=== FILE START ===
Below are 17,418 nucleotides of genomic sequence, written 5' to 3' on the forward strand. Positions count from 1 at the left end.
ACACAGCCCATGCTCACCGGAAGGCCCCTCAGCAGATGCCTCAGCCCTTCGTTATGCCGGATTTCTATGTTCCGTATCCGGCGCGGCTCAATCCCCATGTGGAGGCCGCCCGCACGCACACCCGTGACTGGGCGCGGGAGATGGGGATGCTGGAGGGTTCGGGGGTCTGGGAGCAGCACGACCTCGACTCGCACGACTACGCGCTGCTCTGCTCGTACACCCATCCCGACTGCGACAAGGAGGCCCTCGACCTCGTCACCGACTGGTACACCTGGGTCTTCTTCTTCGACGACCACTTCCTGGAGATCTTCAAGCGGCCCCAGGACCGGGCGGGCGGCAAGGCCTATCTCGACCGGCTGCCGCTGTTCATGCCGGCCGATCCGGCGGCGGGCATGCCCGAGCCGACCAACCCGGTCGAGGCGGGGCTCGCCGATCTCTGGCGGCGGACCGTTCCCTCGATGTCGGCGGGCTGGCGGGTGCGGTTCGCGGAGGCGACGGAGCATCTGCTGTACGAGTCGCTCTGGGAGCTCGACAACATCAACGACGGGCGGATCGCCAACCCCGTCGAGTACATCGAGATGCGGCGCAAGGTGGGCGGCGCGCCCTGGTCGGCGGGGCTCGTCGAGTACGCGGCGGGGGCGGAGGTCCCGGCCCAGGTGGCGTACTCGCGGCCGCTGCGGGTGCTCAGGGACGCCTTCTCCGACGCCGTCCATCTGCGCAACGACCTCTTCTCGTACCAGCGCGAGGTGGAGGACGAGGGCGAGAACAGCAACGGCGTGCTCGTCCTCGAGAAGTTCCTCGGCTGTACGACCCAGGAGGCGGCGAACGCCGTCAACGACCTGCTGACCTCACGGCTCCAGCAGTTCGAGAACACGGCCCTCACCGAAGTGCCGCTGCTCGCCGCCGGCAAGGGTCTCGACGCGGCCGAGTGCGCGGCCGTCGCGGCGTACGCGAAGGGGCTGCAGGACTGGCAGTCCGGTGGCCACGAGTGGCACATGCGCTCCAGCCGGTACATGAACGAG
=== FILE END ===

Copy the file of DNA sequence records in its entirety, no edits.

Below are 17,418 nucleotides of genomic sequence, written 5' to 3' on the forward strand. Positions count from 1 at the left end.
ACACAGCCCATGCTCACCGGAAGGCCCCTCAGCAGATGCCTCAGCCCTTCGTTATGCCGGATTTCTATGTTCCGTATCCGGCGCGGCTCAATCCCCATGTGGAGGCCGCCCGCACGCACACCCGTGACTGGGCGCGGGAGATGGGGATGCTGGAGGGTTCGGGGGTCTGGGAGCAGCACGACCTCGACTCGCACGACTACGCGCTGCTCTGCTCGTACACCCATCCCGACTGCGACAAGGAGGCCCTCGACCTCGTCACCGACTGGTACACCTGGGTCTTCTTCTTCGACGACCACTTCCTGGAGATCTTCAAGCGGCCCCAGGACCGGGCGGGCGGCAAGGCCTATCTCGACCGGCTGCCGCTGTTCATGCCGGCCGATCCGGCGGCGGGCATGCCCGAGCCGACCAACCCGGTCGAGGCGGGGCTCGCCGATCTCTGGCGGCGGACCGTTCCCTCGATGTCGGCGGGCTGGCGGGTGCGGTTCGCGGAGGCGACGGAGCATCTGCTGTACGAGTCGCTCTGGGAGCTCGACAACATCAACGACGGGCGGATCGCCAACCCCGTCGAGTACATCGAGATGCGGCGCAAGGTGGGCGGCGCGCCCTGGTCGGCGGGGCTCGTCGAGTACGCGGCGGGGGCGGAGGTCCCGGCCCAGGTGGCGTACTCGCGGCCGCTGCGGGTGCTCAGGGACGCCTTCTCCGACGCCGTCCATCTGCGCAACGACCTCTTCTCGTACCAGCGCGAGGTGGAGGACGAGGGCGAGAACAGCAACGGCGTGCTCGTCCTCGAGAAGTTCCTCGGCTGTACGACCCAGGAGGCGGCGAACGCCGTCAACGACCTGCTGACCTCACGGCTCCAGCAGTTCGAGAACACGGCCCTCACCGAAGTGCCGCTGCTCGCCGCCGGCAAGGGTCTCGACGCGGCCGAGTGCGCGGCCGTCGCGGCGTACGCGAAGGGGCTGCAGGACTGGCAGTCCGGTGGCCACGAGTGGCACATGCGCTCCAGCCGGTACATGAACGAG